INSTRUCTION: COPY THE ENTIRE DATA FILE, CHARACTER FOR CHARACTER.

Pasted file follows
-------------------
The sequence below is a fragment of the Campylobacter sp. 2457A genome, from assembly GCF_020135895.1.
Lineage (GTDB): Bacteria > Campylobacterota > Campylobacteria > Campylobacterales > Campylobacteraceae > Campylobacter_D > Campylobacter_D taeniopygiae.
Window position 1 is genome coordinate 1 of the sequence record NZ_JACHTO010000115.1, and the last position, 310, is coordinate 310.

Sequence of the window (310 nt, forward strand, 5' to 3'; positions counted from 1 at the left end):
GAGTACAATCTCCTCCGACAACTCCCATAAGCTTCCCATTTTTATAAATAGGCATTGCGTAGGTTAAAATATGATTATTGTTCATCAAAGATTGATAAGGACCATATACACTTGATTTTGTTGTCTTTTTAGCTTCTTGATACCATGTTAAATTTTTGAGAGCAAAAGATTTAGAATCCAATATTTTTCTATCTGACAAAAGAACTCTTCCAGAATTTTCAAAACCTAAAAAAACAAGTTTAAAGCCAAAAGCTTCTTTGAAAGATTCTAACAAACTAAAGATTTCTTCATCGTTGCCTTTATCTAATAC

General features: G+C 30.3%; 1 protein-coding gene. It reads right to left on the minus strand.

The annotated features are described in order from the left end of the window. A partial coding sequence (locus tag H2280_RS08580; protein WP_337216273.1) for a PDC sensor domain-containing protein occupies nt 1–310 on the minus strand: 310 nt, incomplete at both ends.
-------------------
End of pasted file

The sequence below is a fragment of the Campylobacter sp. 2457A genome, from assembly GCF_020135895.1.
Lineage (GTDB): Bacteria > Campylobacterota > Campylobacteria > Campylobacterales > Campylobacteraceae > Campylobacter_D > Campylobacter_D taeniopygiae.
Window position 1 is genome coordinate 1 of the sequence record NZ_JACHTO010000115.1, and the last position, 310, is coordinate 310.

Sequence of the window (310 nt, forward strand, 5' to 3'; positions counted from 1 at the left end):
GAGTACAATCTCCTCCGACAACTCCCATAAGCTTCCCATTTTTATAAATAGGCATTGCGTAGGTTAAAATATGATTATTGTTCATCAAAGATTGATAAGGACCATATACACTTGATTTTGTTGTCTTTTTAGCTTCTTGATACCATGTTAAATTTTTGAGAGCAAAAGATTTAGAATCCAATATTTTTCTATCTGACAAAAGAACTCTTCCAGAATTTTCAAAACCTAAAAAAACAAGTTTAAAGCCAAAAGCTTCTTTGAAAGATTCTAACAAACTAAAGATTTCTTCATCGTTGCCTTTATCTAATAC

General features: G+C 30.3%; 1 protein-coding gene. It reads right to left on the minus strand.

The annotated features are described in order from the left end of the window. A partial coding sequence (locus tag H2280_RS08580; protein WP_337216273.1) for a PDC sensor domain-containing protein occupies nt 1–310 on the minus strand: 310 nt, incomplete at both ends.